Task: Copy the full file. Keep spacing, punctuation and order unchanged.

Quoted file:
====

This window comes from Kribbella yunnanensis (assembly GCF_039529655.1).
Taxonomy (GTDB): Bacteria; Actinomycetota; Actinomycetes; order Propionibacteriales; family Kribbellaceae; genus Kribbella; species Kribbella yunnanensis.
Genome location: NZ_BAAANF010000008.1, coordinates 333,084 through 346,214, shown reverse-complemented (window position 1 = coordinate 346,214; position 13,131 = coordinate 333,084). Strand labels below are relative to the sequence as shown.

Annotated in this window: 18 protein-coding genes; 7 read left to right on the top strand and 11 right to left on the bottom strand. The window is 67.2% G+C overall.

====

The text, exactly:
This window comes from Kribbella yunnanensis (assembly GCF_039529655.1).
Taxonomy (GTDB): Bacteria; Actinomycetota; Actinomycetes; order Propionibacteriales; family Kribbellaceae; genus Kribbella; species Kribbella yunnanensis.
Genome location: NZ_BAAANF010000008.1, coordinates 333,084 through 346,214, shown reverse-complemented (window position 1 = coordinate 346,214; position 13,131 = coordinate 333,084). Strand labels below are relative to the sequence as shown.

Annotated in this window: 18 protein-coding genes; 7 read left to right on the top strand and 11 right to left on the bottom strand. The window is 67.2% G+C overall.